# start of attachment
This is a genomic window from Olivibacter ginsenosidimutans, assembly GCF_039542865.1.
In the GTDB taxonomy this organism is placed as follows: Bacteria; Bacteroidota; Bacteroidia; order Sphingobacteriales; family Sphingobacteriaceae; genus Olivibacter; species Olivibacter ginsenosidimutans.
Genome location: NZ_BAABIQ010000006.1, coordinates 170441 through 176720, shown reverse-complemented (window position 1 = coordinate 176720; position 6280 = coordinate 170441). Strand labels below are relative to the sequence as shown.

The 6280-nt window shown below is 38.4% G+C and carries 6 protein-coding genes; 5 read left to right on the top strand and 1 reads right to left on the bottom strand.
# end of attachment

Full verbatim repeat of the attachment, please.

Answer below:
This is a genomic window from Olivibacter ginsenosidimutans, assembly GCF_039542865.1.
In the GTDB taxonomy this organism is placed as follows: Bacteria; Bacteroidota; Bacteroidia; order Sphingobacteriales; family Sphingobacteriaceae; genus Olivibacter; species Olivibacter ginsenosidimutans.
Genome location: NZ_BAABIQ010000006.1, coordinates 170441 through 176720, shown reverse-complemented (window position 1 = coordinate 176720; position 6280 = coordinate 170441). Strand labels below are relative to the sequence as shown.

The 6280-nt window shown below is 38.4% G+C and carries 6 protein-coding genes; 5 read left to right on the top strand and 1 reads right to left on the bottom strand.